Lucky Typewriter is just a bit more detailed.

CF Remington Typewriter has that antique look to it that I like so much.

Tippa reminds me of mimeographed tests I had back in elementary school. It has that distressed look.

Kimberly Geswein has a ton of fabulous handwritten fonts that are perfect for journaling and I think KG Makes You Stronger is about perfect.

Handwriting CR is clean, clear and great for those back-to-school layouts too.

I like Lie to Me a lot. It’s legible but a little more adult than some of the handwritten fonts.

If you want a little more oomph in your handwritten font, A Casual Handwritten Pen brings it. It’s a bit bolder, but still clean and clear.

And last, Better Together Condensed is a clean, clear and slightly different handwritten font. It’ll allow you to cram a lot of text into a small space.

I know that as scrapbookers our main goal is to preserve our stories. Sure, creating a beautiful layout is a wonderful pursuit, but it’s the story behind the creation that really matters. I hope you’ve seen some new fonts that might work for your historical records!

Comments

  1. How exciting to discover a “lost” relative! Congrats to your husband & you, too! & thanks for compiling this list of beautiful fonts; great for heritage pages!!

  2. I love fonts! Here are some of my other genealogy fonts I’ve saved in that category. Aquarelle, Bradford Regular, Caribbean Tool, Edwardian Script ITC, Parchment and Ruthie.

    How exciting for your husband to find out about a half sister!

  3. Congrats on the discovery of a new family member. I hope all goes well.

  4. Sherry Pennington says

    Thanks for all the great fonts !!
    cause you can never have too many fonts 🙂

  5. Thanks for the font visuals. I’ve started collecting fonts recently. I believe not too long ago. you mentioned a tool or two that a help track and manage fonts. Would you mention the names of these again. I want to save the fonts I’m collecting but not install until I want to use one. Thanks Jan.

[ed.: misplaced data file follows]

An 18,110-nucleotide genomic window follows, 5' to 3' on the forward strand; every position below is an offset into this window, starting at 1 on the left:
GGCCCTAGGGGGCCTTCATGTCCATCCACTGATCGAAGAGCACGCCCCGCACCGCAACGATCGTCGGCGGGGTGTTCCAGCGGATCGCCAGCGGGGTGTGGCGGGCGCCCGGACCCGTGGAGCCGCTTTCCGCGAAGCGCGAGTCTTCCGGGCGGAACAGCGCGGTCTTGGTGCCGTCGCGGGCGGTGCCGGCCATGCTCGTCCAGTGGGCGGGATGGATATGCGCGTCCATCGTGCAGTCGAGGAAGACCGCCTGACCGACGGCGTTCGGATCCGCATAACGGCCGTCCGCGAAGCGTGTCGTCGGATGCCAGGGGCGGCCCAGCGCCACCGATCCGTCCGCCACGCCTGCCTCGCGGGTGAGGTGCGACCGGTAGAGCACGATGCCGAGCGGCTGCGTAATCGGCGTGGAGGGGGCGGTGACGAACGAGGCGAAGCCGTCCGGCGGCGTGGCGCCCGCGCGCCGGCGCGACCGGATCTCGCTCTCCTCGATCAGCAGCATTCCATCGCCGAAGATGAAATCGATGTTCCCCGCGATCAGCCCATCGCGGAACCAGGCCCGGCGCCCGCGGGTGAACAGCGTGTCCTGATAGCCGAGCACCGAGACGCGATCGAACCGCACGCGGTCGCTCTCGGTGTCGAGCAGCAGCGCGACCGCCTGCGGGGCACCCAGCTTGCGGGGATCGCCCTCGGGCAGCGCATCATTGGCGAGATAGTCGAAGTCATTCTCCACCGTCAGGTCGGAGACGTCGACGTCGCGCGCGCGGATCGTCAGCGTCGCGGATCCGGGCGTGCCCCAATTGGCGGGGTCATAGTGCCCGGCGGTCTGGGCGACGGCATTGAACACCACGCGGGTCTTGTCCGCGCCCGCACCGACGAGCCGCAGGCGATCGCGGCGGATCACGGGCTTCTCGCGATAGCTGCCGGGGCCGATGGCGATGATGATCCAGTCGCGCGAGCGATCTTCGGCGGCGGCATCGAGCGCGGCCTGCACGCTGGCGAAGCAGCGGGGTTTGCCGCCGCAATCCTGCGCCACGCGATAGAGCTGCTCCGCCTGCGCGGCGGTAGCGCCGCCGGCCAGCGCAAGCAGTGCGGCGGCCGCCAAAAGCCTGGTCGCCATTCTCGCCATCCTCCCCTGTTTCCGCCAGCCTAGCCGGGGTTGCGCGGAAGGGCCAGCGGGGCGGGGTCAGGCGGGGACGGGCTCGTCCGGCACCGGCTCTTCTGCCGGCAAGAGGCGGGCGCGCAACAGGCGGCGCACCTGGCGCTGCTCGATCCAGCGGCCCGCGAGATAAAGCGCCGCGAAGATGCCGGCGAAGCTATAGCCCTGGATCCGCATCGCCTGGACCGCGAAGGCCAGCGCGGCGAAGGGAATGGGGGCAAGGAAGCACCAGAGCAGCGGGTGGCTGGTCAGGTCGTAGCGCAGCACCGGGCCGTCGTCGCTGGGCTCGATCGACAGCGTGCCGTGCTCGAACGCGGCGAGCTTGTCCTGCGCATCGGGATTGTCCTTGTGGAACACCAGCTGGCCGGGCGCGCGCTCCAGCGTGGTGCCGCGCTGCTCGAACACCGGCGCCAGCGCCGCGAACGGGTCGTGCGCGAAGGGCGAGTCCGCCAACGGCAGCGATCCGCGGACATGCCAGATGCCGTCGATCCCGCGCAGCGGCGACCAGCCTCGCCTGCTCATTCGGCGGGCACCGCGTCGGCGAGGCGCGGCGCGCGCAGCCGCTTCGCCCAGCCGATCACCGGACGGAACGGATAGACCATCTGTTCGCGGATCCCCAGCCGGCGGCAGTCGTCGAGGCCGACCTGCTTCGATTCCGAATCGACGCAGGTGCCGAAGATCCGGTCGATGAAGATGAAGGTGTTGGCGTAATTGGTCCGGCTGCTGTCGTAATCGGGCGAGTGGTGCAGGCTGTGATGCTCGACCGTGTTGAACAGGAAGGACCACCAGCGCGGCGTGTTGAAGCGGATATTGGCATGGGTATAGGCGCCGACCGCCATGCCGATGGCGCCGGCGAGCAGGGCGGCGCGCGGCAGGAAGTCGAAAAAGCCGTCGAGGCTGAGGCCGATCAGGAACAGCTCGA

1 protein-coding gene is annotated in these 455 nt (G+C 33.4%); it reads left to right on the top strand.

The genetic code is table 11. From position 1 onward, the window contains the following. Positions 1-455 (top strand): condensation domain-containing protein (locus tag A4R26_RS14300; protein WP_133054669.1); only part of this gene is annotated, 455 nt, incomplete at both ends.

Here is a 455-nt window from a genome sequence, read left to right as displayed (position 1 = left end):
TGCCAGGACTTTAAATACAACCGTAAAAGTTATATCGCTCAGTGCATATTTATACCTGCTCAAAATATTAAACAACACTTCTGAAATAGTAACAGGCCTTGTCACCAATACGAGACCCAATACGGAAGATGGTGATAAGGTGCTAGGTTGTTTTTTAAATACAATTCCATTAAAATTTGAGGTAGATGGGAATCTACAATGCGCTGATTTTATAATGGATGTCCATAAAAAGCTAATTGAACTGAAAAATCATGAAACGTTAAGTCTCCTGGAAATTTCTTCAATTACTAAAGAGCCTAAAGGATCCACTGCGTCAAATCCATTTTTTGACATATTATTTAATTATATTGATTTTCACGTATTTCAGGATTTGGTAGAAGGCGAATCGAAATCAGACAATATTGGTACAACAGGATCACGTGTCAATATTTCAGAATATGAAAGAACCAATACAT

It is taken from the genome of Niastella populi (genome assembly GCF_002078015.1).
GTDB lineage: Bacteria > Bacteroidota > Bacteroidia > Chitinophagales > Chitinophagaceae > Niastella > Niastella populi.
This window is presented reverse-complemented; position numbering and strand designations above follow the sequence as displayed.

6. Can you tell me how to add fonts to a computer? I have no idea how to do it. I know how to download them but not how to add them. Edwina

  7. The only one of the fonts you’ve listed that is available free at dafont.com is Caribbean Tool, and it’s in my collection now! Thanks for the suggestions and for the warm thoughts.

  8. So far, so good! Haven’t heard back from the person with the “key” though.

  9. No. No, you can’t!

  10. The font manager I use is Main Type by High Logic. Others I’ve heard good things about are Suitcase Fusion and Nexus Font. If you don’t want to use software, there’s a browser app called Wordmark It that searches your computer for your fonts and displays them all within your browser. I’ve used it and like it.

  11. Edwina, installing fonts is really simple; I don’t even bother unzipping the files. I find my new font(s) – there’s never just one! – in my downloads and double-click on the file. When it opens I can see the font (and any variations of that font such as condensed, bold, italic the designer may have included). There’s a little icon to the left of the font’s name that looks like a sheet of paper with a capital “A” on it. Double-click on that file and it opens the install menu. Click on Install and it’s done. If a font is already installed, your operating system will tell you so you don’t end up with multiple versions of the same font. I install the Open Type version, because it’s more flexible than the True Type version. One caveat: the more fonts you have installed, the slower your scrapping software will run. Many people choose to only save their fonts, installing them temporarily while they’re using then and then resetting when they’re done. I’m always multitasking so if my Elements is taking its time with something, I go do something else for a few minutes!